David, I am a woman (my handle is accurate) and I am responding to the “women should submit” input request from you. VA Blogger’s response is spot on, it is a 2 way street.

    Mr. Loudoun Lady, who would kill me if he knew I referred to him in this manner, is much more of a biblical scholar than I. However, he knows that if he tried to pull a “submit, woman! The Bible says so!” I’d kick him in the apple sack.

  • It’s interesting that Fimian thinks that his views on capital punishment are relevant to residents of the district, but that his views on contraception are not. I mean really, how many people are affected by capital punishment, versus use the common forms of contraception that people like Monaghan and Dick Black would redefine as “abortifacients?” We’ve watched religious extremists try to sneak that language into the VA code for years.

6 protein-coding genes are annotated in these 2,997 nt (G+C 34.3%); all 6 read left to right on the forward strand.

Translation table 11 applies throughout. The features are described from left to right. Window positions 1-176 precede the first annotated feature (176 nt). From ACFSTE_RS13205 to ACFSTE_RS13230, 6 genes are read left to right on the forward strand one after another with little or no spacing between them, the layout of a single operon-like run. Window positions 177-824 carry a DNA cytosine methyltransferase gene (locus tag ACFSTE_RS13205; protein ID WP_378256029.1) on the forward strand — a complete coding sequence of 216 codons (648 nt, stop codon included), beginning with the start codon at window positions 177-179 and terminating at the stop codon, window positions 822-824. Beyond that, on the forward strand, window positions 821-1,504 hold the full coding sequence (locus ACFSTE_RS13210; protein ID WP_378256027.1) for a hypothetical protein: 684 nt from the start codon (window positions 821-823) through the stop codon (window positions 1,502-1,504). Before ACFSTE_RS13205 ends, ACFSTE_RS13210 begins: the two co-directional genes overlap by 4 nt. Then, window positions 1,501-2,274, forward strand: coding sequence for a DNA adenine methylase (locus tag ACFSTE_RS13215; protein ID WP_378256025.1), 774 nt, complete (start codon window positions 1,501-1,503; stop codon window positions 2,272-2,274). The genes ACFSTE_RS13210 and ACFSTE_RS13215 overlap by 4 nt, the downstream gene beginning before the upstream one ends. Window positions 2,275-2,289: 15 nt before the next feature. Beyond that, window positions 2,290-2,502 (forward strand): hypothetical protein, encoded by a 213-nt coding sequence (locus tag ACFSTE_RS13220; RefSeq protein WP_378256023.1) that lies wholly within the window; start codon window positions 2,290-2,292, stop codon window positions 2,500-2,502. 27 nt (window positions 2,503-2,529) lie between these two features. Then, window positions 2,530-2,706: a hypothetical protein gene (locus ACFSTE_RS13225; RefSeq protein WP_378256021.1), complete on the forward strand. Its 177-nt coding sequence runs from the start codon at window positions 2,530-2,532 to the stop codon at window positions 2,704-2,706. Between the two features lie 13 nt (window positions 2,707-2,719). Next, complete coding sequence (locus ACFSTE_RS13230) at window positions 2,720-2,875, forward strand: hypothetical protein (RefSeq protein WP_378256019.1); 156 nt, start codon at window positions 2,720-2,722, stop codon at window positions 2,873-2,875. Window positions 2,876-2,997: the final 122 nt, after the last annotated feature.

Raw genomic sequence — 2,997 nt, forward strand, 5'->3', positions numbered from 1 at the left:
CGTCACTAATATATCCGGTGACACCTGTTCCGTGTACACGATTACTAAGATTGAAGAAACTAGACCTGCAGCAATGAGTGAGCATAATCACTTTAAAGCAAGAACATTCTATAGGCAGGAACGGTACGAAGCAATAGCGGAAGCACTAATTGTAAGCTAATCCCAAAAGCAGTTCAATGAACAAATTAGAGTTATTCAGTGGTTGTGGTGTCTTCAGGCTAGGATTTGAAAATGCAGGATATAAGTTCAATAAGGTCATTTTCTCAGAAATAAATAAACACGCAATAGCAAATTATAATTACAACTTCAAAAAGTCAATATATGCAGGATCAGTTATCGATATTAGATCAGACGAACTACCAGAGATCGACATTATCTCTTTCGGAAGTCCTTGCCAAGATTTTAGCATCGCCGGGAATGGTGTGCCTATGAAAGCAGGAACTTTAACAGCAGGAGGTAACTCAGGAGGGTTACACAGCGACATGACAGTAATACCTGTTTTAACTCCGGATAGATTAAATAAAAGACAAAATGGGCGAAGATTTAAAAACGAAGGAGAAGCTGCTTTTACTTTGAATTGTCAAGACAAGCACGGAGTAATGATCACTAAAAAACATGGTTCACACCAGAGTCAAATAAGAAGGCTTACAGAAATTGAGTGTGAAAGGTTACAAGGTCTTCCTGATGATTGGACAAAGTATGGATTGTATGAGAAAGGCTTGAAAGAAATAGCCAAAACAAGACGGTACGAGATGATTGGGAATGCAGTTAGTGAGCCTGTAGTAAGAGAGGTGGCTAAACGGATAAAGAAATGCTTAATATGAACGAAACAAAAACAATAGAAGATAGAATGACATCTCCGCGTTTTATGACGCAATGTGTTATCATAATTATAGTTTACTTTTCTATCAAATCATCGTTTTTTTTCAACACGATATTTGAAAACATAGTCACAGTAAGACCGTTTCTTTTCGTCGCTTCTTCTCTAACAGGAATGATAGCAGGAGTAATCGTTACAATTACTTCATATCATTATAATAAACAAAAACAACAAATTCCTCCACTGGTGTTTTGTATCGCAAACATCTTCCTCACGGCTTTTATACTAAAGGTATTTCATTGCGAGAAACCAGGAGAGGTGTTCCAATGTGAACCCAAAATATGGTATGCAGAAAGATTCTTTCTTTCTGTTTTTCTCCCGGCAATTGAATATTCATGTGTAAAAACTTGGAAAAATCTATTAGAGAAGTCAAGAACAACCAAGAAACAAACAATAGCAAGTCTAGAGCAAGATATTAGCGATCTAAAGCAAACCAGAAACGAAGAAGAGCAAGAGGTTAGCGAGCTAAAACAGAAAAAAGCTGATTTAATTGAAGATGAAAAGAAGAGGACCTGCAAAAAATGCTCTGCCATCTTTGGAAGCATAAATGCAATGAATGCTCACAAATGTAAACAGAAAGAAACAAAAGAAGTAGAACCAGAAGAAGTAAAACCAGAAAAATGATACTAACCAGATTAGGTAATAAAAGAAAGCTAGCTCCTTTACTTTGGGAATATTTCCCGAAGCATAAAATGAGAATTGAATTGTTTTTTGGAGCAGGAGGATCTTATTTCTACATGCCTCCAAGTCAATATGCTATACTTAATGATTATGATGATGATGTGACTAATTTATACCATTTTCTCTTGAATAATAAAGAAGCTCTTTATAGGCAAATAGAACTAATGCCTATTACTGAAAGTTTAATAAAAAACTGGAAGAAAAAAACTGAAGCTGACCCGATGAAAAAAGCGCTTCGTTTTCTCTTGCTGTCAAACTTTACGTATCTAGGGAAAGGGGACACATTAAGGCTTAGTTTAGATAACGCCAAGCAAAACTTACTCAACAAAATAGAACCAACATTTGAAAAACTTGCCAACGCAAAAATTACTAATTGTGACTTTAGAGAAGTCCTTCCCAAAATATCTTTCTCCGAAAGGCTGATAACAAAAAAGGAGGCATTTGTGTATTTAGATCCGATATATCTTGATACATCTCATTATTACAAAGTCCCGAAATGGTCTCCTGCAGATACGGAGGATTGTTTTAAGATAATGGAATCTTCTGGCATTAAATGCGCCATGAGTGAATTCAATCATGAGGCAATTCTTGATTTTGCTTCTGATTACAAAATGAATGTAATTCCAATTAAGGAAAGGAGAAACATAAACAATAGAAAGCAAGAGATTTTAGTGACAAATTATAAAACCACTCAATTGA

It’s clear from what AIAW dug up that this guy is, in fact, a stealth candidate. There is nothing mainstream or moderate about these views, and people like Monaghan don’t throw their money around in out of state races for no reason. Thank you, AIAW, for your excellent work bringing this to light.

    If “submit” is the equal of “give yourself to,” why is the command not “spouses, give yourselves to each other” or “spouses, submit to each other?” Wifely submission is not a moderate or mainstream view, either, as evidenced by LL’s equivocation. I have yet to see anyone explain what “submit” means in actual, contemporary practice; nevertheless, it’s good to see Ed and Scout bring some contextual light to this issue also. Thank you, all.

  • K Street Mole says: